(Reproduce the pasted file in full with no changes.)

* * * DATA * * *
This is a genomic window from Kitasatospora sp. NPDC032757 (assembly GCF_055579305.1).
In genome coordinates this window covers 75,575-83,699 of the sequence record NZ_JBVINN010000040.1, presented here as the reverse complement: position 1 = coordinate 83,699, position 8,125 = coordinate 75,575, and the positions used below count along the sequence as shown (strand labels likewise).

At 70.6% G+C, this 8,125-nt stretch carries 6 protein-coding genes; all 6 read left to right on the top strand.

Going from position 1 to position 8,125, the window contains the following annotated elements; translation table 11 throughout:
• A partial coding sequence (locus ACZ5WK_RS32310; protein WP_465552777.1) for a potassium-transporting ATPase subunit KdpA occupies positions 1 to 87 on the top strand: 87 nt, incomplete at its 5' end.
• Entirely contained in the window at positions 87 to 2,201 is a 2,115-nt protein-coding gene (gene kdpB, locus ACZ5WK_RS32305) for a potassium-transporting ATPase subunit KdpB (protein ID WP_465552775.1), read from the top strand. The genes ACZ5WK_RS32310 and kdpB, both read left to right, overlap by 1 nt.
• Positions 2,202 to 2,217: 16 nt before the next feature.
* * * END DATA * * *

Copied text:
This is a genomic window from Kitasatospora sp. NPDC032757 (assembly GCF_055579305.1).
In genome coordinates this window covers 75,575-83,699 of the sequence record NZ_JBVINN010000040.1, presented here as the reverse complement: position 1 = coordinate 83,699, position 8,125 = coordinate 75,575, and the positions used below count along the sequence as shown (strand labels likewise).

At 70.6% G+C, this 8,125-nt stretch carries 6 protein-coding genes; all 6 read left to right on the top strand.

Going from position 1 to position 8,125, the window contains the following annotated elements; translation table 11 throughout:
• A partial coding sequence (locus ACZ5WK_RS32310; protein WP_465552777.1) for a potassium-transporting ATPase subunit KdpA occupies positions 1 to 87 on the top strand: 87 nt, incomplete at its 5' end.
• Entirely contained in the window at positions 87 to 2,201 is a 2,115-nt protein-coding gene (gene kdpB, locus ACZ5WK_RS32305) for a potassium-transporting ATPase subunit KdpB (protein ID WP_465552775.1), read from the top strand. The genes ACZ5WK_RS32310 and kdpB, both read left to right, overlap by 1 nt.
• Positions 2,202 to 2,217: 16 nt before the next feature.